One of the most straightforward ways to think about artificial intelligence (opens in new tab) is to define it as a machine’s ability to understand or perform in a way that would normally need human intelligence.
A lot of what we see called AI in software and cloud services (opens in new tab) is closer to automation. Automation is based on input and response: an input of X equals a response of Y. With the growing complexity of algorithms, the calculations undertaken to decide how to respond to a given input can be extremely complicated and so automated responses created in this way can give the impression of intelligence. But in reality they are predetermined.
Marc Vontobel is the co-founder and chief technology officer at Starmind.
Take the example of the supercomputer playing chess against a grandmaster, versus the six year old playing the same grandmaster. As expected, the supercomputer is winning the game while the child is losing. But suddenly something unexpected happens — the grandmaster appears to be having a heart attack.
The child, even though it has not been in this situation before, can recognise something is wrong and can run to get help. While the computer, no matter how advanced, becomes utterly useless unless the creator thought about that situation before, equipped the computer with a camera and trained it to recognise a heart attack based on thousands of images showing a person having a heart attack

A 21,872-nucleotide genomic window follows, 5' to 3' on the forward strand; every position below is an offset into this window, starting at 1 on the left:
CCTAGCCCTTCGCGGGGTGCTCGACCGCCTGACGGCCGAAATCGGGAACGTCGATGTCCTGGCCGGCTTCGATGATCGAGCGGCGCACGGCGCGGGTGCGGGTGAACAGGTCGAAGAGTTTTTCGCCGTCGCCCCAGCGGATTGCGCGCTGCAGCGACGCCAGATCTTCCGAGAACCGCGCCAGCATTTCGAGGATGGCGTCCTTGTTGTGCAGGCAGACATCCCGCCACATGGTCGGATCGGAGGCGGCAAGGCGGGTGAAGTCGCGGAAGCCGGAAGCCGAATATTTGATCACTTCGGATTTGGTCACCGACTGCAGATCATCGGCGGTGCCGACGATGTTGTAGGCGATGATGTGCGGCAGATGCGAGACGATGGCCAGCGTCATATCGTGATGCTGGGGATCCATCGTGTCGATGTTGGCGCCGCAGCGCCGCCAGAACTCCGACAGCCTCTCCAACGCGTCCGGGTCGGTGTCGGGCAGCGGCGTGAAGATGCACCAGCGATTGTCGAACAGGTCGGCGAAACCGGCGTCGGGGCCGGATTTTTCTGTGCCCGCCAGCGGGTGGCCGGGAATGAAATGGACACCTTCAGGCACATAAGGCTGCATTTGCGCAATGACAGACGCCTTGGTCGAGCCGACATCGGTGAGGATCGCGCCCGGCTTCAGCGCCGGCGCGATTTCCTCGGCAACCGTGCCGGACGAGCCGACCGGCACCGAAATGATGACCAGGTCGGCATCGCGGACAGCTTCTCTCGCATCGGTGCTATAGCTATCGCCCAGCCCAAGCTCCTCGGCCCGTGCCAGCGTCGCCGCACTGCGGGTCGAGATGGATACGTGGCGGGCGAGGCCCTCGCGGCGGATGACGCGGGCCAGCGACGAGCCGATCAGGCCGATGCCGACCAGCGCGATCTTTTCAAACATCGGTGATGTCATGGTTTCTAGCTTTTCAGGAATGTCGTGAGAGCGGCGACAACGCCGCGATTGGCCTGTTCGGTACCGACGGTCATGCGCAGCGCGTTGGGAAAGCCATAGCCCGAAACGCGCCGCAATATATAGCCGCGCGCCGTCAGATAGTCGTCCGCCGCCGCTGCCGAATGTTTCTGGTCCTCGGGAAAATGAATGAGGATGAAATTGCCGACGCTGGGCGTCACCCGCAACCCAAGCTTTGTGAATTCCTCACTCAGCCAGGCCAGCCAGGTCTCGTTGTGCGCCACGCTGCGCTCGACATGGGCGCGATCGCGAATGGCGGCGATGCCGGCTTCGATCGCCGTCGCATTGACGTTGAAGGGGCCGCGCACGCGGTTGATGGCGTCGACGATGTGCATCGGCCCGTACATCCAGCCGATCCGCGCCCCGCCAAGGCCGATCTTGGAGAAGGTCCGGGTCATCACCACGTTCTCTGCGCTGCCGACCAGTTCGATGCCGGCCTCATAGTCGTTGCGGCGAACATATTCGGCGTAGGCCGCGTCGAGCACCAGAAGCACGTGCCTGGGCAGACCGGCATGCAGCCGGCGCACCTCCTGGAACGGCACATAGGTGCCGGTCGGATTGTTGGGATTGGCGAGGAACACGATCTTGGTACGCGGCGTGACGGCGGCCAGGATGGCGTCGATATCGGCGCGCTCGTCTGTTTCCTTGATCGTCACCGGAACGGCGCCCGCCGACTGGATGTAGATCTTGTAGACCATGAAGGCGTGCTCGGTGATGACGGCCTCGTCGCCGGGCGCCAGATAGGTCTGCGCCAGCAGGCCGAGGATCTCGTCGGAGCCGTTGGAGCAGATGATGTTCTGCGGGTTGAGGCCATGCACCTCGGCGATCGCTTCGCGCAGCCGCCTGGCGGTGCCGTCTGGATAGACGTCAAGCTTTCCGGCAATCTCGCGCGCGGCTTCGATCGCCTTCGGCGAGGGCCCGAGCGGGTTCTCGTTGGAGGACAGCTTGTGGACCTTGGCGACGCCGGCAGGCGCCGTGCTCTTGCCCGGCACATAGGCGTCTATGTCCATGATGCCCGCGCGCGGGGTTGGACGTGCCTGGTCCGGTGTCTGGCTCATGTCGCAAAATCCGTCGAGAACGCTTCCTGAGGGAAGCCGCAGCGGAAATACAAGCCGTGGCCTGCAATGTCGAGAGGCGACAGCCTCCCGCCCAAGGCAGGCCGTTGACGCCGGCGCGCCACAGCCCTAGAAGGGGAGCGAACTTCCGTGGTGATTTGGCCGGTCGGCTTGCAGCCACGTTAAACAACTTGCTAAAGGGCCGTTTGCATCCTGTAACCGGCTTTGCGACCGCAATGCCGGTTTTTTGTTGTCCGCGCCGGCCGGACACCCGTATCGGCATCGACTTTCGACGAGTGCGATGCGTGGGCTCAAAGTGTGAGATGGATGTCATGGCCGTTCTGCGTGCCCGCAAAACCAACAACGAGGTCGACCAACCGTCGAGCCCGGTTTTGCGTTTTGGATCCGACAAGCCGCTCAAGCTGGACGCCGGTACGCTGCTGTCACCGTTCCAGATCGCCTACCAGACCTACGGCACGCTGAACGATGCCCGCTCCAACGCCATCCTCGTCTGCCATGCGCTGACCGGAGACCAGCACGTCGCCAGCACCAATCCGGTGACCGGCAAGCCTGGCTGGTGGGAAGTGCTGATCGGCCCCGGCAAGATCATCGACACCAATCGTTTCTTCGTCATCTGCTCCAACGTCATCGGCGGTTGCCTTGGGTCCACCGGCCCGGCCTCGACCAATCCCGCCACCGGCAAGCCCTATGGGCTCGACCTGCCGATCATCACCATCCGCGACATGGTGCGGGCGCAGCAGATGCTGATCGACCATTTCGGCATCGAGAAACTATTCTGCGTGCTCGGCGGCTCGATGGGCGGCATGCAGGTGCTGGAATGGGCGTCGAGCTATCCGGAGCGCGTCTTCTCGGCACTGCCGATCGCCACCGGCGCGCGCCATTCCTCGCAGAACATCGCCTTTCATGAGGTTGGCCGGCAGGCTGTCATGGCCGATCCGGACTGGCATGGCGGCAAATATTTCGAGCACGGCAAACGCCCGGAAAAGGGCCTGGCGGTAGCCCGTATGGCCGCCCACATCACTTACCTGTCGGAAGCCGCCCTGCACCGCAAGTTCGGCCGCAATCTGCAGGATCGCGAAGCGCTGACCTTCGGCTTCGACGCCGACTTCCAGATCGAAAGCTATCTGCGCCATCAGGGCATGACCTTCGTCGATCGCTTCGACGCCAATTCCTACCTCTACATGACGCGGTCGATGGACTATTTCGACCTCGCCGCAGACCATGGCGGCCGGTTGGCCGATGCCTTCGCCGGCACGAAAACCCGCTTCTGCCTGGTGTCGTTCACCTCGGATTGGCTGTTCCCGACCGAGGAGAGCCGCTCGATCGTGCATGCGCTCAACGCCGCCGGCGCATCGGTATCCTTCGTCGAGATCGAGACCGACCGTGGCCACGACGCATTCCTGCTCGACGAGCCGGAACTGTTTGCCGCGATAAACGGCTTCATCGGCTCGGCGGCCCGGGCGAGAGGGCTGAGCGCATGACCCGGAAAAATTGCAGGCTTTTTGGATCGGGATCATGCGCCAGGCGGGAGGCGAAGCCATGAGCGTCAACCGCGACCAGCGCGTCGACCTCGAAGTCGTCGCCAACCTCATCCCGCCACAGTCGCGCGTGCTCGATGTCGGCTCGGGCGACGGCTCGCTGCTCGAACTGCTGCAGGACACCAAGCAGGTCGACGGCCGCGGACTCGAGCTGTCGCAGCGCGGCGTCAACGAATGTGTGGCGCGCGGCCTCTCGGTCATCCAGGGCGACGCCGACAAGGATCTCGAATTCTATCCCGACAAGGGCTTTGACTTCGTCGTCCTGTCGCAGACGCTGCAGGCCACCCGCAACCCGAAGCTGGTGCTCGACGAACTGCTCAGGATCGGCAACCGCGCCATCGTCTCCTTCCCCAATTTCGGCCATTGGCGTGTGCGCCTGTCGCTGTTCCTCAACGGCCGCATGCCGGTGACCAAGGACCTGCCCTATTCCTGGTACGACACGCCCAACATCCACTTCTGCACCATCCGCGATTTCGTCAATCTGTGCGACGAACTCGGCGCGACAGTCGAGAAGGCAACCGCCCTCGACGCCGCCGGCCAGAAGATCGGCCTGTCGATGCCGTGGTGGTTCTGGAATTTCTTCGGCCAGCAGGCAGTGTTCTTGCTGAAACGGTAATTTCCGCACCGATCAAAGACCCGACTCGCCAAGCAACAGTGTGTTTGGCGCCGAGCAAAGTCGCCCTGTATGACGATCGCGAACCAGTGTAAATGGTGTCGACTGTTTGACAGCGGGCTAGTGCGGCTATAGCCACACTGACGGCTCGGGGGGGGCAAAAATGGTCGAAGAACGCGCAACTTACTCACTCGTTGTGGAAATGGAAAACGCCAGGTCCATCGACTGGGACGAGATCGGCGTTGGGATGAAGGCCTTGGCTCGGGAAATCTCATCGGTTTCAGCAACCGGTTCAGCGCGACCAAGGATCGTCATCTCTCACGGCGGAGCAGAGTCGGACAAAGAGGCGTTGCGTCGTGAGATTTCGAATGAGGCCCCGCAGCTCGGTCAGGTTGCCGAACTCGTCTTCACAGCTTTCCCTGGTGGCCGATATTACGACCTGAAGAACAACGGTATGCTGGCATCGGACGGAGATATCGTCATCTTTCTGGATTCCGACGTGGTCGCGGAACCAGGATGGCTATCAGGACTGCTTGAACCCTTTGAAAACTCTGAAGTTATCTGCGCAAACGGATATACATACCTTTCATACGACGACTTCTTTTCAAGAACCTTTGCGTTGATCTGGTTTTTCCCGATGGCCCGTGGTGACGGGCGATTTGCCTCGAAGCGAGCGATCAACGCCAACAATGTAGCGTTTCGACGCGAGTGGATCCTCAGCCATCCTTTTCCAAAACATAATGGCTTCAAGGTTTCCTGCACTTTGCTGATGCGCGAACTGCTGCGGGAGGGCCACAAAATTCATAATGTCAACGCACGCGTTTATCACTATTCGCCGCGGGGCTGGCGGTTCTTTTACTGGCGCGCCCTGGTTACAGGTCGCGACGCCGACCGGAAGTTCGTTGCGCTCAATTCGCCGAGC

While AI is unlikely to ever reach the human level artificial intelligence that’s required in the above example, advanced artificial intelligence systems are starting to get better at adapting to unknown scenarios and functioning in ways that are closer to the human brain.
What is the potential for AI in transforming how large enterprises work in the coming years?
Today, Software-as-a-service (SaaS) (opens in new tab) tools have transformed how enterprises operate from internal collaboration through to sales or tech development. Artificial intelligence will define the next generation of this software, allowing organisations to not just connect employees to each other or their software, but help them deeply understand and share the skills and knowledge they possess.
Onboarding, particularly at the world’s largest businesses has meanwhile become a huge drain on organisations. Attrition at some of the world's largest businesses stands at 15-20%; in many cases that's equivalent to 100,000 employees every year. By helping new joiners get up to speed quickly and giving them greater autonomy to find the knowledge they need, artificial intelligence in HR software (opens in new tab) will be crucial to reducing the vast expenses currently lost on onboarding in the coming years.
Alongside this generational shifts mean that digital-savvy millennials and Gen Zs are becoming the dominant force in the workplace. For these workers, support from AI will become a natural part of their workplace activity. Not only will it support these workers, helping them learn new skills and share their own like no generation before, but the companies that adopt smart use of AI will have a greater chance of impressing and retaining these workers for longer.